1. Anthony, Maureen MSN, RN, CS, CDE

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I became a patient not by fate or genetics, but by choice. As a diabetes educator, I'm frequently asked to counsel patients having difficulty with the changes in lifestyle necessary to achieve blood glucose control. All too often the referring physician or nurse warns that the patient is "noncompliant." I've pondered the meaning of that word for the past three decades.FIGURE

FIGURE. Nurse, Heal ... - Click to enlarge in new windowFIGURE. Nurse, Heal Thyself

In my younger days, I thought noncompliant patients purposely ignored good advice while they blithely pursued lives of self-indulgence. Yet soon after starting work as a diabetes educator, I began to recognize the difficulty in changing lifestyles, even without the burden of insulin, glucose monitoring, and foot care. This understanding grew as I faced-and failed-my own comparatively minor challenges, such as how three pregnancies in less than four years left me with a few extra pounds to lose. I vowed "every day" to start "tomorrow," but even when tomorrow came, my attempts were fleeting-from hours to months.


Compassion began to replace my previous intolerance. I no longer saw noncompliant patients as disobedient hedonists, but as people struggling between hope and discouragement. And with this understanding came a new sense of responsibility. It didn't seem right to dish out advice without having lived the life I was advocating. I decided that for one month, I would live as though I had diabetes, complete with injections, blood glucose monitoring, meal planning, and foot care. I thought I knew what was involved; however, I soon learned that despite my years as a nurse, I really didn't have a clue.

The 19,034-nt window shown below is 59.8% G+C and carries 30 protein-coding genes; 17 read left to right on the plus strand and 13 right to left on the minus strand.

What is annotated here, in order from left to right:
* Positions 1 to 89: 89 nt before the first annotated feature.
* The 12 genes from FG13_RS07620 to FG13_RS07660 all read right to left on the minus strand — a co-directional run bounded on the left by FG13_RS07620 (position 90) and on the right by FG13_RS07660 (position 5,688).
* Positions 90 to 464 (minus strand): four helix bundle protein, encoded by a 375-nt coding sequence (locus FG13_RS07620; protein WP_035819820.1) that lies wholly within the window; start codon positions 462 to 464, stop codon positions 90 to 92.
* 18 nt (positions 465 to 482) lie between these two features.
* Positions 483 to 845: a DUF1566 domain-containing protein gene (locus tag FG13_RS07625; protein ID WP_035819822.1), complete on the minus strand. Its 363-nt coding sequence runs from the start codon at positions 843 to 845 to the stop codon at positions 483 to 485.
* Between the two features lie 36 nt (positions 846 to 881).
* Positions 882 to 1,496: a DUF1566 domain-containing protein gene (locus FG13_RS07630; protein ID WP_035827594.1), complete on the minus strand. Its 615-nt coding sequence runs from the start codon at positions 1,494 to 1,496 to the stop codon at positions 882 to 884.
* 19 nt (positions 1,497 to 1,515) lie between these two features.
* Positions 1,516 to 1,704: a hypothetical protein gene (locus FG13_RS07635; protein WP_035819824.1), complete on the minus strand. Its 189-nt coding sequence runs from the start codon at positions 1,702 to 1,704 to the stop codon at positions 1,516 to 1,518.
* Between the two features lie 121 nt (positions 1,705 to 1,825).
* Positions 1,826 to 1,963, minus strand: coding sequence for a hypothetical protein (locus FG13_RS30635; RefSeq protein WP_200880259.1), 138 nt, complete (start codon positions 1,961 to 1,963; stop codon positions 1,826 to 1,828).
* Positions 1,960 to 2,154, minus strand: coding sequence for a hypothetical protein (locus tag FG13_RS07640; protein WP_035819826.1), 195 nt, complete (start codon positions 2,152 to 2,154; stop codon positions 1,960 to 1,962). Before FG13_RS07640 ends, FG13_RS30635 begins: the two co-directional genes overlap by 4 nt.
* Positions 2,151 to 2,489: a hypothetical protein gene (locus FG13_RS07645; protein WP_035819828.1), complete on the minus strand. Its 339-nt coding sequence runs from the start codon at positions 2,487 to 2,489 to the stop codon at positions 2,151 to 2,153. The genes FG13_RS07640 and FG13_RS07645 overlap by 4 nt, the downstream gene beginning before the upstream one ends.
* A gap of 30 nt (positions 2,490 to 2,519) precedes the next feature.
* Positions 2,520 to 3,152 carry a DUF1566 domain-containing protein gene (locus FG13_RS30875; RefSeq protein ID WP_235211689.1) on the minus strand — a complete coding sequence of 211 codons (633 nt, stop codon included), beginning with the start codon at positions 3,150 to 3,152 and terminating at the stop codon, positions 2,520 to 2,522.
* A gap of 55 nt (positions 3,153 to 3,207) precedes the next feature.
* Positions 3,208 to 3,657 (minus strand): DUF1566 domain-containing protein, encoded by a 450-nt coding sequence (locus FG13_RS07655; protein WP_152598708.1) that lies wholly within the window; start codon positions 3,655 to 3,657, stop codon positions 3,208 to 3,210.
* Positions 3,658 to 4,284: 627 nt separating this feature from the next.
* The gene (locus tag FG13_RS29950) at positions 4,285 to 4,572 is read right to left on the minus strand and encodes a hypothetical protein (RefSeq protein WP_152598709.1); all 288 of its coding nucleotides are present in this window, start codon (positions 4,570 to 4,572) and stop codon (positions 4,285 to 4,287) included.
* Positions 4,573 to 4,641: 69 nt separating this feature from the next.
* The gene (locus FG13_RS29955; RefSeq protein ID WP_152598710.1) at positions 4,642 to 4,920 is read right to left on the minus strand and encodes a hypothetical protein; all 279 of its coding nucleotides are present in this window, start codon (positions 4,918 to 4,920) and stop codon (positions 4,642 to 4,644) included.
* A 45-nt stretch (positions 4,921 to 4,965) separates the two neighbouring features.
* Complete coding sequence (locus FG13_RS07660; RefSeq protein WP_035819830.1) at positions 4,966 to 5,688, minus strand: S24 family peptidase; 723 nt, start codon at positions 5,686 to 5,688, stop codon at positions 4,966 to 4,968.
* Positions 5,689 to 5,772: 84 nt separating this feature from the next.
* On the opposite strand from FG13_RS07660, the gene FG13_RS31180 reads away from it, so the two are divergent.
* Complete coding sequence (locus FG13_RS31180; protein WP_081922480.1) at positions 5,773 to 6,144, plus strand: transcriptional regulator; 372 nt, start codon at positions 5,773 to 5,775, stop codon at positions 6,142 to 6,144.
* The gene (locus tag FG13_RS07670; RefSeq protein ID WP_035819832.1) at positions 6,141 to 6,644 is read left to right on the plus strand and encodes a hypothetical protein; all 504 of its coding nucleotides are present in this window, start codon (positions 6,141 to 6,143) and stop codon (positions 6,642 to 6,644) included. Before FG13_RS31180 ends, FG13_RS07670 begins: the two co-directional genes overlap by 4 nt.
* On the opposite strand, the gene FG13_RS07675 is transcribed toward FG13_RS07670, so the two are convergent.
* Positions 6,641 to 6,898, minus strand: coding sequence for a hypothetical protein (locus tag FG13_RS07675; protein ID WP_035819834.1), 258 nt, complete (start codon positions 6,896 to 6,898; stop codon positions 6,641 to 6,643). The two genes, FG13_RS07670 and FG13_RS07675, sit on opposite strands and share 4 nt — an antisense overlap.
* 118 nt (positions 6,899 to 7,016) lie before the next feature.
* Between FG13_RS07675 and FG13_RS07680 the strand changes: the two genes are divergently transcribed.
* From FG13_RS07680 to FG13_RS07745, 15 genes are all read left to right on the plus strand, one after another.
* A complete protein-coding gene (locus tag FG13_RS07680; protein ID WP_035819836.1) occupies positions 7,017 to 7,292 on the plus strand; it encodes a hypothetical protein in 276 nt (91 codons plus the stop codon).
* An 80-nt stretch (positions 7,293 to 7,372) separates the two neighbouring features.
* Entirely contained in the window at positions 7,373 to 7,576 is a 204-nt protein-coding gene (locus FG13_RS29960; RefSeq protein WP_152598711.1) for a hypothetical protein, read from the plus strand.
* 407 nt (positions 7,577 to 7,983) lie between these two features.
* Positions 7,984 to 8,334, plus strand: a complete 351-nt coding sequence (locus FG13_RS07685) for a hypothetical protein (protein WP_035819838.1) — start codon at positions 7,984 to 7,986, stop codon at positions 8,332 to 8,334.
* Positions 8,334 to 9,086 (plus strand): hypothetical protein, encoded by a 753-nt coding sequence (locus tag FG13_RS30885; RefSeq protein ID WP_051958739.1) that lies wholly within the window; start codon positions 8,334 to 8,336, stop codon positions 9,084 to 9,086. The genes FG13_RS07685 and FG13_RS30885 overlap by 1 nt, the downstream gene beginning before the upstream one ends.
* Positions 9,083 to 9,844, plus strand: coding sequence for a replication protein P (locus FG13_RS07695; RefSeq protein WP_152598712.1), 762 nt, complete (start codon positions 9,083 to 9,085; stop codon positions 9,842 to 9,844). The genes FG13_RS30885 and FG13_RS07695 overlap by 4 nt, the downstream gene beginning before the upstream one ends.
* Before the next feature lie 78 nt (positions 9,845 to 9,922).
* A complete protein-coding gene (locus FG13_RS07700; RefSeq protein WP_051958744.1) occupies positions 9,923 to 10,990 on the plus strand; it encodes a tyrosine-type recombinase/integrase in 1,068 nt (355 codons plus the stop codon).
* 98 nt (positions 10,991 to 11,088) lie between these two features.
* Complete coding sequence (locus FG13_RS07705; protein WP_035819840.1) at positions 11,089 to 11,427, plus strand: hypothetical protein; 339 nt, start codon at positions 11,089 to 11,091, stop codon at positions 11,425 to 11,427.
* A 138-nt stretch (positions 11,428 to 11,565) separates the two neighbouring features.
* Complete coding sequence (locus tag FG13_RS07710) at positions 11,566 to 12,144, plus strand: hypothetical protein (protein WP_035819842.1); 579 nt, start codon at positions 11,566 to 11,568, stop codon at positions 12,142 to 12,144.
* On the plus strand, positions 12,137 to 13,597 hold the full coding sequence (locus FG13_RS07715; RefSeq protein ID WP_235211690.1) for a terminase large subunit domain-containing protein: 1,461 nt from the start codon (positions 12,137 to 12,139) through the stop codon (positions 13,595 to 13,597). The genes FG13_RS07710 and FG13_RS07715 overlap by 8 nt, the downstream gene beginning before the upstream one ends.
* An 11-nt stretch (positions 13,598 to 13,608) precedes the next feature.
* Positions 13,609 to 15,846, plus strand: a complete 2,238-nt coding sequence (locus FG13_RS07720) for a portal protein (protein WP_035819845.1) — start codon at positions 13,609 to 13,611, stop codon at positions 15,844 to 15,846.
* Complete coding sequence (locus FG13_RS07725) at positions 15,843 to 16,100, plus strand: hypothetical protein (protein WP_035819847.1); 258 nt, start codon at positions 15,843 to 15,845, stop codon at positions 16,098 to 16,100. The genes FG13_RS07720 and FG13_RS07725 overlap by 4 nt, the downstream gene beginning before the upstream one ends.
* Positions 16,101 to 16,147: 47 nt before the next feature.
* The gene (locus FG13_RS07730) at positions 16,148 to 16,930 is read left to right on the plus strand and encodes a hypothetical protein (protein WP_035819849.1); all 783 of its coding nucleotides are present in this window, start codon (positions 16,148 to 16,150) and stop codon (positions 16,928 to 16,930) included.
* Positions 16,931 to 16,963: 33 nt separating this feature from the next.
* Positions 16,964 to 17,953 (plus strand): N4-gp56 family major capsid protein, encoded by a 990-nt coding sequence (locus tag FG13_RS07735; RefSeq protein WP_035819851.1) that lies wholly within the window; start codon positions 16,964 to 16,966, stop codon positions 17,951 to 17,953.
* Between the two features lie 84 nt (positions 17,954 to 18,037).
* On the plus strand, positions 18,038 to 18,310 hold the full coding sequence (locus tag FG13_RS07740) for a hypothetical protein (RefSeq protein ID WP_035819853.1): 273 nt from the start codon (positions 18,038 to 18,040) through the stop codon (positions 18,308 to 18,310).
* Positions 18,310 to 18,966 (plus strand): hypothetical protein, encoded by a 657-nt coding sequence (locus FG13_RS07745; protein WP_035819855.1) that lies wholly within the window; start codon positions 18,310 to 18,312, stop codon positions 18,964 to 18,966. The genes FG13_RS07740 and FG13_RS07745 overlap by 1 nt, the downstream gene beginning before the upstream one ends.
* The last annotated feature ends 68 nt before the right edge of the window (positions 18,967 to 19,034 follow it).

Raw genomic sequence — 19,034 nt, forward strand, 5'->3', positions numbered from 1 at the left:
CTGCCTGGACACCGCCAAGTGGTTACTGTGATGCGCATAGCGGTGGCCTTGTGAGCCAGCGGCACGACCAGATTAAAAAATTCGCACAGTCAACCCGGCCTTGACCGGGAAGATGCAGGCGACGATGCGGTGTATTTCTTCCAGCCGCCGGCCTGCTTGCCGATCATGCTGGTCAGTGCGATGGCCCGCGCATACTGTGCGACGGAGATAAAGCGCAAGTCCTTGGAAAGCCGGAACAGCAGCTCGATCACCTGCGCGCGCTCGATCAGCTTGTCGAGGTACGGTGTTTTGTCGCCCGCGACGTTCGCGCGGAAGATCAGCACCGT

The first time I plunged a needle into my abdomen was the only pleasant surprise of my tenure as a person with diabetes. Using a 30-gauge needle, my "insulin shots" (I used saline) were virtually painless. What I found painful was my constant vigilance surrounding my appetite. I could no longer eat what I wanted, when I wanted. I had to eat a half hour after each injection and again when the insulin peaked. I had to downsize my portions and decrease the amount of carbohydrates in my diet. I had to give up candy and potato chips, which took up too many of my carbohydrate choices. I'd always enjoyed food, but suddenly every meal was potentially fraught with guilt and shame, as I constantly struggled to make "good choices." I sorely missed my freedom with food.


What can I say about blood glucose monitoring? While it's a definite improvement since the days when patients had only vague symptoms and inexact urine dip sticks to guide them, it was one of the more challenging aspects of living with diabetes. It's more painful than insulin injections. It's also an intrusive and uncomfortable annoyance; one more reminder that life is no longer simple. Ordering, organizing, and toting supplies was a challenge. And I had the luxury of "adjusting to insulin" before I began monitoring. I can still only imagine the upheaval patients go through those first few weeks after they're sent home with a starter kit of insulin, syringes, lancets, strips, and lofty goals.


The first day, as I headed to lunch in the cafeteria, I realized that I had forgotten my meter in the office. I lost much of my break returning to retrieve my supplies. My original plan of testing four times a day was quickly replaced by a not-so-compliant once-daily schedule.


And then there was exercise. I love to walk, and when the weather is good, I normally walk up to an hour a day-but I never worry if I miss a day. But diabetes requires consistency, so I set a daily goal. Yet, every time I considered walking, I had to keep in mind my last insulin dose, when it was going to peak, and when I last ate. I had to remember to carry a source of carbohydrates in case I became hypo-glycemic. (I carried glucose tablets because I was afraid I would eat Lifesavers!!) Again, the loss of spontaneity took the fun out of an activity I'd previously enjoyed.


As for foot care, I found I couldn't even remember not to walk in my bare feet, let alone check them every day. Those corns and calluses that threaten the limbs of those with diabetes remained just a minor annoyance to me.


I was often tempted to quit. But living as I was recommending became a very important exercise-one that fueled my desire to eliminate the word "noncompliance" from the medical vocabulary. My month with diabetes is now a starting point in my discussions with patients, who seem to greatly appreciate my efforts. And, now, I can fully appreciate theirs.